“Cesar Chavez” And “Dolores” Films: The First Labor Union


Two films, “Cesar Chavez” and “Dolores,” tell the story of the founding of the first labor union and the plight of agricultural workers. Both films are documentaries and discuss the two most influential figures in the workers’ struggle for their rights and freedoms. Despite the common themes, the films use different artistic tools to reveal them. “Dolores” is presented as a story that shows the personal life of the activist, while “Cesar Chavez” is the story of a brilliant leader.


The film “Dolores” tells the story of a little-known partner of Cesar Chavez, the founder of the first agricultural workers’ union. The film corrects historical justice since Chavez entered American history, and Dolores Huerta was forgotten. “Dolores” is, in many ways, a documentary film that tells the story of a woman straightforwardly. The film turned out to be rather sharply social and provocative, as it connects the US unwillingness to accept the trade union movement with the echoes of slavery. Indeed, agricultural workers were in the position of enslaved people, not protected by the state. The film shows that it was Huerta who started the movement to improve the situation, although the living conditions of the workers remain difficult to this day. For example, the striking moment of the film is how the woman lived in poor communities to understand and illuminate all conditions from the inside. The film also demonstrates the relationship between the two leaders; it becomes clear how Chavez is annoyed by Huerta’s reluctance to give all the glory to him.

The film raises the critical theme of the complexity of balancing one’s personal life and serving the community. The enemies of Dolores used biographical facts against her: she had children from different men, and she infrequently appeared at home due to the complexities of social activities. A clear parallel can be drawn here: men are not usually subjected to such accusations, and the film has a strong feminist message. The film “Dolores” presents a woman as a bright human rights activist who successfully turned a blind eye to a hostile society towards her. The director was able to look at her life from an intimate side, demonstrating this strong personality. This is not just a story about an essential part of American history but also the personal life of a strong woman.

“Caesar Chavez”

The film “Caesar Chavez” shows the life and career of a social activist. The film is biographical in many ways, but it seems to call for public admiration rather than demonstrating a person’s life. Chavez was a complex and controversial man, yet the film shows the activist’s prominent career rise. Despite the obviousness of the demonstrated problem, the viewer is left with many unanswered questions. For example, it is not entirely clear what specific demands the workers put forward. If the filmmakers had devoted more time to revealing the strike’s theme, the viewer would have sympathized with the characters more and perceived it as more profound than a simple historical event. The identity of Chavez himself is not fully disclosed either. The film does not show precisely what events prompted the activist to form his views. Chavez appears before the viewer as an undoubted protector and savior, demonstrating not a personality but a public leader. The film does not encourage further reasoning and does not build parallels with the present.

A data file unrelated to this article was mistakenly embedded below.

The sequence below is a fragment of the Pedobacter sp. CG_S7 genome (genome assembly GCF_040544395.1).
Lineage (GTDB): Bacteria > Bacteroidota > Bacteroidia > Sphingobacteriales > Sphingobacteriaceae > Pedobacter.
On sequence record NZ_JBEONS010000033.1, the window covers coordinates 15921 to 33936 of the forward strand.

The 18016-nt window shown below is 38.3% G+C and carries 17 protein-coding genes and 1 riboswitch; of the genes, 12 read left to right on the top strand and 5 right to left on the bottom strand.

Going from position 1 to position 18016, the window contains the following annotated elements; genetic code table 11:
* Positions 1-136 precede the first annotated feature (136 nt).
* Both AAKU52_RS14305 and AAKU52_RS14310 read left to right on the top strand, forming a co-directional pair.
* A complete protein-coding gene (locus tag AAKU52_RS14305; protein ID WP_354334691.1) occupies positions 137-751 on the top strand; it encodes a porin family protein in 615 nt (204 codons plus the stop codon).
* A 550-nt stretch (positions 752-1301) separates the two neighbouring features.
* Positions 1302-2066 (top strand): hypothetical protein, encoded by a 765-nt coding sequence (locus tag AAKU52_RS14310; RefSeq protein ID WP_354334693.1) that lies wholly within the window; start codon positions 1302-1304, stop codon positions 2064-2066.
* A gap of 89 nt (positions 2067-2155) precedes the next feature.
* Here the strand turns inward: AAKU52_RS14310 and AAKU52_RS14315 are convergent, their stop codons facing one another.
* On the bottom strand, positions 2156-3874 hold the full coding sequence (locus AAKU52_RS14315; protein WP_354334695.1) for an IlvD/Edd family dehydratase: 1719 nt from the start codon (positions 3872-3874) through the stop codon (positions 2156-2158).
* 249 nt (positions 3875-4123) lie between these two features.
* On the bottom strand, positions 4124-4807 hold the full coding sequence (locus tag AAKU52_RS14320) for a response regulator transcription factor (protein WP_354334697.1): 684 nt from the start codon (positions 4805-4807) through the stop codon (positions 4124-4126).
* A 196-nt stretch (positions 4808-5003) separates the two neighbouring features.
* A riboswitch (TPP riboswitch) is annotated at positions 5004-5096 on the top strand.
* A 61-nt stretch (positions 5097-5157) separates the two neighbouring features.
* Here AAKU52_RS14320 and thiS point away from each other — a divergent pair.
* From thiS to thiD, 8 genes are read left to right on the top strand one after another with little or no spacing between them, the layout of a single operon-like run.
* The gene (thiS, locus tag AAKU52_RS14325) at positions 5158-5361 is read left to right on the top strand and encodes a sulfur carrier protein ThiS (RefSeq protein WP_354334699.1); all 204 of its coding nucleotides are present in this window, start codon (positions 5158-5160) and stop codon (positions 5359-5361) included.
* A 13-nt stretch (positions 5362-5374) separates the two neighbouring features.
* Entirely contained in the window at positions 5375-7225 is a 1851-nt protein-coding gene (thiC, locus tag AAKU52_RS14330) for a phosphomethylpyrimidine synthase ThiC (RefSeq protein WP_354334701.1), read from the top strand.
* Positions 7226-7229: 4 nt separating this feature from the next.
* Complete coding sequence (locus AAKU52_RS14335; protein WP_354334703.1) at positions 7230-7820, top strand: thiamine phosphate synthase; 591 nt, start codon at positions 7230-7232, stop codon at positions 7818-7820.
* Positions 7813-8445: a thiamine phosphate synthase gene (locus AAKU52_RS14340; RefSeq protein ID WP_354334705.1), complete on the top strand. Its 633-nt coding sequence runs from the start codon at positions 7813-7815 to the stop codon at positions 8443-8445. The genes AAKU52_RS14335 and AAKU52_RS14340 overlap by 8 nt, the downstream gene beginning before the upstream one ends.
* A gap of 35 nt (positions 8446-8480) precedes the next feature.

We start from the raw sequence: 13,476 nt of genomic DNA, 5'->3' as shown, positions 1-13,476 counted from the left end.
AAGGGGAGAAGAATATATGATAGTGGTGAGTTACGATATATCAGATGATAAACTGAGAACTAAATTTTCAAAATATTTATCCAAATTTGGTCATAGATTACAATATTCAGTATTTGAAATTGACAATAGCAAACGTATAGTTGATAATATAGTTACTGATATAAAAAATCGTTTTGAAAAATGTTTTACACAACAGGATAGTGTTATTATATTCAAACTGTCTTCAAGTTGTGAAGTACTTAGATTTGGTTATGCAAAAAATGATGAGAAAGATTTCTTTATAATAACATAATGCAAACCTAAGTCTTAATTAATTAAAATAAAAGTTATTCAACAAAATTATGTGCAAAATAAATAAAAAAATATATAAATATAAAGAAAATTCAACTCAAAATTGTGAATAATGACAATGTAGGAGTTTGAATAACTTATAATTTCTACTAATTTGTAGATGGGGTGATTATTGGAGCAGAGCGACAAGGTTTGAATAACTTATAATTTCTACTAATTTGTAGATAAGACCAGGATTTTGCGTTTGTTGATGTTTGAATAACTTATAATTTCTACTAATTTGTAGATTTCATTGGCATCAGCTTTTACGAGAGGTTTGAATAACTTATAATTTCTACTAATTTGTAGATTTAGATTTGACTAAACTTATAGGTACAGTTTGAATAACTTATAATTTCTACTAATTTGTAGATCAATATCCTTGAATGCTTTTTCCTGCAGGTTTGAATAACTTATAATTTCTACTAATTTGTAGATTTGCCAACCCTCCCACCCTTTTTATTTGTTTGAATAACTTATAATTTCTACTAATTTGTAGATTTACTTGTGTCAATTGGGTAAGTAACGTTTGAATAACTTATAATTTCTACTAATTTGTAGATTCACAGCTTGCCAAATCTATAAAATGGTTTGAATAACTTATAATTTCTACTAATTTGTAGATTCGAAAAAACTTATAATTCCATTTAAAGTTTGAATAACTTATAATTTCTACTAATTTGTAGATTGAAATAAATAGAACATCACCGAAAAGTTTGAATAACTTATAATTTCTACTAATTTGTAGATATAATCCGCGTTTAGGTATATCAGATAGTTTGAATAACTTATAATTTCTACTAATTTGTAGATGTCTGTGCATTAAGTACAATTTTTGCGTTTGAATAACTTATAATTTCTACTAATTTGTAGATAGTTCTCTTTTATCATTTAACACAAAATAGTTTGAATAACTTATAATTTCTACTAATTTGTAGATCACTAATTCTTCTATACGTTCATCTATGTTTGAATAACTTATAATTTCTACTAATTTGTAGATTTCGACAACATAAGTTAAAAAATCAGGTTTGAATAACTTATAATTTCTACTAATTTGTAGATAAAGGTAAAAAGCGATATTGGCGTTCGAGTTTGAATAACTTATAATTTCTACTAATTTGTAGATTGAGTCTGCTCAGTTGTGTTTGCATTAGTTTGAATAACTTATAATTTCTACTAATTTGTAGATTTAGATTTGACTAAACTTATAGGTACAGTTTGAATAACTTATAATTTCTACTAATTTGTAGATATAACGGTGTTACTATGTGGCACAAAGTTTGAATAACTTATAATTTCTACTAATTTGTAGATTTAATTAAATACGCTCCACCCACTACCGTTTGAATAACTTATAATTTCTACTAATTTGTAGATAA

Comparison and Contrasting

The similarity of the films lies in raising a critical social and historical theme. The central figures are the activists who contributed to the solution of this problem: both personalities appear outstanding and deserving of respect. The films talk about an essential part of American history that should not be forgotten. Although both movies are filmed on the same subject, they reflect two historical figures differently. “Dolores” is a personal and intimate story, while “Caesar Chavez” is a film about a famous activist.

Description of the emotional side of Dolores and showing all the facts of her complex personality disposes of the viewer and makes them sympathize. “Caesar Chavez” indicates the character only from the positive side; the viewer is offered only a census of historical events. Because of what the second film is less believable, it appears as a dry set of facts. “Dolores” brings up the topic of feminism and the problematic position of women in public activism; “Caesar Chavez” omits this topic. Moreover, “Dolores” draws attention to the plight of the workers at present, attracting public interest in this problem. “Caesar Chavez” highlights the issue of agricultural workers as a historical fact and does not draw parallels with the present.


Thus, both films are shot on the same subject but reveal it in different ways. “Dolores” seems to be more advantageous in artistic and documentary terms. The story of a strong activist with a difficult fate inspires reflection and the continuation of the fight against injustice and discrimination. The second film seems more superficial and one-sided, even though it also reflects reliable facts. Both films can be recommended for viewing to get new information about the struggle of agricultural workers for their rights and the successes of past activists.